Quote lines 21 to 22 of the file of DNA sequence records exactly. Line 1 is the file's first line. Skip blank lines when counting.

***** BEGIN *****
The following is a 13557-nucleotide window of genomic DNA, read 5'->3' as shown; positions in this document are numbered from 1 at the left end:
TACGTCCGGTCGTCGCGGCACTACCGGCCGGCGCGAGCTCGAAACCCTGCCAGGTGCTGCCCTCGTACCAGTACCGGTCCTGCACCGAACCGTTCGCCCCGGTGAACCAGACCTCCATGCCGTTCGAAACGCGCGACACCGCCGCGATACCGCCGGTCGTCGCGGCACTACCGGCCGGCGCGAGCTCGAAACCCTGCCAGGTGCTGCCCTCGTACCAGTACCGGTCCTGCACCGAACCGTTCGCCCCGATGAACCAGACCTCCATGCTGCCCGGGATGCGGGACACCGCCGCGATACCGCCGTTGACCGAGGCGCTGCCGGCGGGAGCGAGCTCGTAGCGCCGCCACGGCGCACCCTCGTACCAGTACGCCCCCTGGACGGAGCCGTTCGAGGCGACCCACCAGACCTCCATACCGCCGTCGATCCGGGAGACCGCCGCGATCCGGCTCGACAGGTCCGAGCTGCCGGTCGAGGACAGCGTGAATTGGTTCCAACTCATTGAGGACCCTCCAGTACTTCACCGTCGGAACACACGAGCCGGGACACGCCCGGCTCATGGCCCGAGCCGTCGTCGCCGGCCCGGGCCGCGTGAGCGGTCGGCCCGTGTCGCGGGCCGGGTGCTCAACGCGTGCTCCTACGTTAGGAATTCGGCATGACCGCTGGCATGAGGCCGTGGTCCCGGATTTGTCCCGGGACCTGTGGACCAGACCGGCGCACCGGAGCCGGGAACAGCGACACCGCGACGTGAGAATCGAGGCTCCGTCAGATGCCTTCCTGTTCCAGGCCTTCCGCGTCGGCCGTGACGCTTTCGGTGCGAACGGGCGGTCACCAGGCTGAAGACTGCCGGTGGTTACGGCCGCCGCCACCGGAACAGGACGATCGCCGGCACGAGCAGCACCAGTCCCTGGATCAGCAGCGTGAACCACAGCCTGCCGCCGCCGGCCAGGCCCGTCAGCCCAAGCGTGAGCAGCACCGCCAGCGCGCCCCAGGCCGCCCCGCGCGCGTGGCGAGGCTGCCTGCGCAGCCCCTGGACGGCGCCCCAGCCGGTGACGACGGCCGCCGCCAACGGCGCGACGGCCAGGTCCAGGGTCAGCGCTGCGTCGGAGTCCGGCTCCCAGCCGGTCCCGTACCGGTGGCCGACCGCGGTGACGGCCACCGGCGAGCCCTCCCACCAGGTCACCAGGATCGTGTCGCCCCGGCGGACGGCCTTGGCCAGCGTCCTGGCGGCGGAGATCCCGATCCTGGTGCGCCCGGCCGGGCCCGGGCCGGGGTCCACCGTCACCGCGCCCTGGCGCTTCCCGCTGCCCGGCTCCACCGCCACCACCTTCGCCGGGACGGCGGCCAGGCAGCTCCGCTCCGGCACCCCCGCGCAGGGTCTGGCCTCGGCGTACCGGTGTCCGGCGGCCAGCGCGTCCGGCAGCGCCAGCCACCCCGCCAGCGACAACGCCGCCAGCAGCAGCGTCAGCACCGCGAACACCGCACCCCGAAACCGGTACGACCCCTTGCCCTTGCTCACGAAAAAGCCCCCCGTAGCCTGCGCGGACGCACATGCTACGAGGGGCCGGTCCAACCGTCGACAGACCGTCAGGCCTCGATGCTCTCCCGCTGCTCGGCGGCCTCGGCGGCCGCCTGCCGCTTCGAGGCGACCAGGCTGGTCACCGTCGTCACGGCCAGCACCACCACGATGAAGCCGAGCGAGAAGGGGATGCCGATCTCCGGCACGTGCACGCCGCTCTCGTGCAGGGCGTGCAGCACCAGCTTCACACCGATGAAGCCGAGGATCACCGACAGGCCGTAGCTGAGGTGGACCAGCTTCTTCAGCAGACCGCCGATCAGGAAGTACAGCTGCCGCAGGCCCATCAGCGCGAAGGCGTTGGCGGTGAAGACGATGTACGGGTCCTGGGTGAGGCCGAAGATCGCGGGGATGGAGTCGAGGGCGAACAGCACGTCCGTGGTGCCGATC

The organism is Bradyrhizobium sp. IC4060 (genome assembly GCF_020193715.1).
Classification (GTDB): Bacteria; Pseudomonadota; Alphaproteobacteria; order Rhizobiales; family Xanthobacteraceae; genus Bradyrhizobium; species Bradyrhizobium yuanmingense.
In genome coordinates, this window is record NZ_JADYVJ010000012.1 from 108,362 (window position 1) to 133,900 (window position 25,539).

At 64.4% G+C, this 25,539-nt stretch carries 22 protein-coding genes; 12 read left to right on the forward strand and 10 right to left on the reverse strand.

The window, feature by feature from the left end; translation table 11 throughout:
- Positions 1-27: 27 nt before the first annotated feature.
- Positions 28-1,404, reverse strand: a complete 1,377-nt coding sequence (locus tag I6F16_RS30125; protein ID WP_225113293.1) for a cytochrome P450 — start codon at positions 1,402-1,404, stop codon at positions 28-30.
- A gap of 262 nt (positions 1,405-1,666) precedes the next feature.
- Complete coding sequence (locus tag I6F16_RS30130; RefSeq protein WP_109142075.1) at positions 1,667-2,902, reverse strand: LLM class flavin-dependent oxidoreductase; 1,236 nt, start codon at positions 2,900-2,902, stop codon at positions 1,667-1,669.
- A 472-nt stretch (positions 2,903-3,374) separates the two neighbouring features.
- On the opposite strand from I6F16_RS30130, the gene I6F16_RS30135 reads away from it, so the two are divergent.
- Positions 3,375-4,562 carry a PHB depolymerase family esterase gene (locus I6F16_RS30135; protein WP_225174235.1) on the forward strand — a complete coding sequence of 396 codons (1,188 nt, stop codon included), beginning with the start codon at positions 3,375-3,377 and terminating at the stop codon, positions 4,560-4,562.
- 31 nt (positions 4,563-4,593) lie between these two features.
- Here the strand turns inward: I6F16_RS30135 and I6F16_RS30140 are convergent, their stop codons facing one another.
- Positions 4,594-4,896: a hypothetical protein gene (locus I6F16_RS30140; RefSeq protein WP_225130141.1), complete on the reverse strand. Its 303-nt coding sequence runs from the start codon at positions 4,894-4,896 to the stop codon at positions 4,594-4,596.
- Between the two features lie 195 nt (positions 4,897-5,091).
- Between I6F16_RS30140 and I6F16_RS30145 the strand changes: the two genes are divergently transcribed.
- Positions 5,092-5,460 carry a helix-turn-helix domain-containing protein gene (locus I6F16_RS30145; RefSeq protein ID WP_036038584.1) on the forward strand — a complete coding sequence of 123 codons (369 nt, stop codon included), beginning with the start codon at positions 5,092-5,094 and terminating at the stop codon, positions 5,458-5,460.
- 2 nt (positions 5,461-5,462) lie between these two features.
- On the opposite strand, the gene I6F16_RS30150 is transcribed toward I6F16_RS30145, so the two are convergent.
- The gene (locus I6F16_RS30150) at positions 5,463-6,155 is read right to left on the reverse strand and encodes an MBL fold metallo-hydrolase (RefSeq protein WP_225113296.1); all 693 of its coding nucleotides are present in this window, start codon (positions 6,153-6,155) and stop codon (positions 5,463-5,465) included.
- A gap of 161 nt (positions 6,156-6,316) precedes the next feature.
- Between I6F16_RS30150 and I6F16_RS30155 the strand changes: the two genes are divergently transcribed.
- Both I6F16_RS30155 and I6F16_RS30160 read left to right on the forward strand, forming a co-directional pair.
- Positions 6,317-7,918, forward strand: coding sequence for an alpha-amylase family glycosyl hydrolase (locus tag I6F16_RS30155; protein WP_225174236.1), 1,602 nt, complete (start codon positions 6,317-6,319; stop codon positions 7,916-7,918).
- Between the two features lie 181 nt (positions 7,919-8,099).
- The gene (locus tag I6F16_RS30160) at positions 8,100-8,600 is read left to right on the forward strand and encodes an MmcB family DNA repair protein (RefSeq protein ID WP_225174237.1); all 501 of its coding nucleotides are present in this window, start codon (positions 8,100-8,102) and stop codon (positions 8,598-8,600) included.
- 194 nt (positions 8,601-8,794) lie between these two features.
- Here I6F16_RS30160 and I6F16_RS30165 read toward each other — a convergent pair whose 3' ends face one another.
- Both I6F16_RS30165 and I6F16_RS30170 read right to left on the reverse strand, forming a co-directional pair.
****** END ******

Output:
- 2 nt (positions 5,461-5,462) lie between these two features.
- On the opposite strand, the gene I6F16_RS30150 is transcribed toward I6F16_RS30145, so the two are convergent.